White roux is really more of a yellow roux that you basically cook for just a few minutes until the fat and flour are evenly mixed together and start to froth. You want to cook out the raw taste of the flour, but stop cooking the roux before it starts to turn color. White rouxs are used for white sauces that are cream and milk based such as bechamel and Alfredo.

    Blond Roux
    Blond roux is cooked a little longer than your white roux, just until it starts to slightly turn color. Blond roux is used for white sauces that are stock based, such as veloutes.
    Brown Roux
    Brown roux is traditionally used for brown sauces, which are sauces based upon brown roasted stocks such as the mother sauce Espagnole. The key to a good brown roux is to cook it over low heat so that it browns evenly without scorching. Some chefs will even dry roast their flower in the oven first before making it into roux.
    A good brown roux will have a rich and nutty aroma, and is great for thickening brown sauces and gravies. Just remember that a dark brown roux will have about a third of the thickening power of a blond or white roux.

    Incorporating Roux Into a Sauce or Soup
    Roux can be added to a sauce either warm or cold, but never hot. A sizzling hot roux will separate and break when it hits a cold sauce, causing lumps and the loss of the roux’s thickening power.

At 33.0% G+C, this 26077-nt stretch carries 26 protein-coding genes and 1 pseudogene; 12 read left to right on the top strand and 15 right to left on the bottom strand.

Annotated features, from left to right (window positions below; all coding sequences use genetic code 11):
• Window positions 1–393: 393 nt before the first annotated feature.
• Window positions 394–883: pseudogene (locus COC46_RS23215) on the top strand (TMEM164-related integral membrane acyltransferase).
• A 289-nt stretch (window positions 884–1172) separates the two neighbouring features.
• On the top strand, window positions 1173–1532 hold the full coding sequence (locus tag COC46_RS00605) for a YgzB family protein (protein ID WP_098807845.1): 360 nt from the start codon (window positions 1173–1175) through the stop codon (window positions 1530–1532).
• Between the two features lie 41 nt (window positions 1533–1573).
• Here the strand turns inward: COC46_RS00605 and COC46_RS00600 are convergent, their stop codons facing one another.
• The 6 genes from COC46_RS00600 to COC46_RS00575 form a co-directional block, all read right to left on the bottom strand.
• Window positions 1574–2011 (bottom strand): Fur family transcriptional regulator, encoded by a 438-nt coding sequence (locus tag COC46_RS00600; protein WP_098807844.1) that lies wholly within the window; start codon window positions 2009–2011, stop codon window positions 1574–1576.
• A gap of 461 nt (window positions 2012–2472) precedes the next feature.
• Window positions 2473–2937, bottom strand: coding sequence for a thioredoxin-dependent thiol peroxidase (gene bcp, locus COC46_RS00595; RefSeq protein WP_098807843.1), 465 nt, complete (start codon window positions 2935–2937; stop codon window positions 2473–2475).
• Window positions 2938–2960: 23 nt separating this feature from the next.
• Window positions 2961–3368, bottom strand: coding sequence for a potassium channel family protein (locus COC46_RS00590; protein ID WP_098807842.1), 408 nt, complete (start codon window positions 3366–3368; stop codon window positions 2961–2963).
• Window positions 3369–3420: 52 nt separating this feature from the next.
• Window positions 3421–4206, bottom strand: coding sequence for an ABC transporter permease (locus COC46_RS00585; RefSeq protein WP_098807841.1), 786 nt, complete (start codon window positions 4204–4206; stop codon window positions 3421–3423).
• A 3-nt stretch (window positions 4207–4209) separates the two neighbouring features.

Once the roux is added into the liquid you wish to thicken, whisk vigorously to incorporate and bring sauce to a simmer. Most roux thickened sauces are simmered for at least 20 minutes to cook out any starchy taste created by the flour. During this simmering, it is a perfect time to skim off any scum or fat that rises to the top.
    Now what kind of ratio and proportions should you use when thickening with a roux? It’s as the rhyme of 3,4,5,6.

    3 ounces of roux per quart of liquid will thicken a sauce to a thin or light consistency.
    4 ounces of roux per quart = medium body sauce.
    5 ounces of roux per quart = thick sauce.
    6 ounces of roux per quart = heavy gravy.

    Sauce Béchamel 

    This recipe is for about one cup.

    Multiply by the number of cups of sauce you need.

    • 2 tablespoons butter
    • 2 tablespoons flour
    • 1 cup milk
    • pinch of nutmeg, salt, and pepper
      Melt the butter in a saucepan over low to medium heat. Using a wooden spoon, stir in the flour and mix well. Continuing stirring over low heat for two minutes. Using a whisk, and continually whisking, add the milk in small quantities - about two tablespoons at a time. Make sure that you fully incorporate the liquid before adding more - this way you will get a smooth sauce. After you've added about half the milk, pour in the rest and give the mixture a good whisking. Continue to heat the sauce on low to medium heat, whisking often. Cook just to below boiling until the mixture thickens. Remove from heat and whisk in nutmeg, salt and pepper. This can be made a day ahead or kept made in the refrigerator for the menu

      2 comments:

      Denise said...

      Thanks for sharing.

      Susie said...

      Have a delicious week!!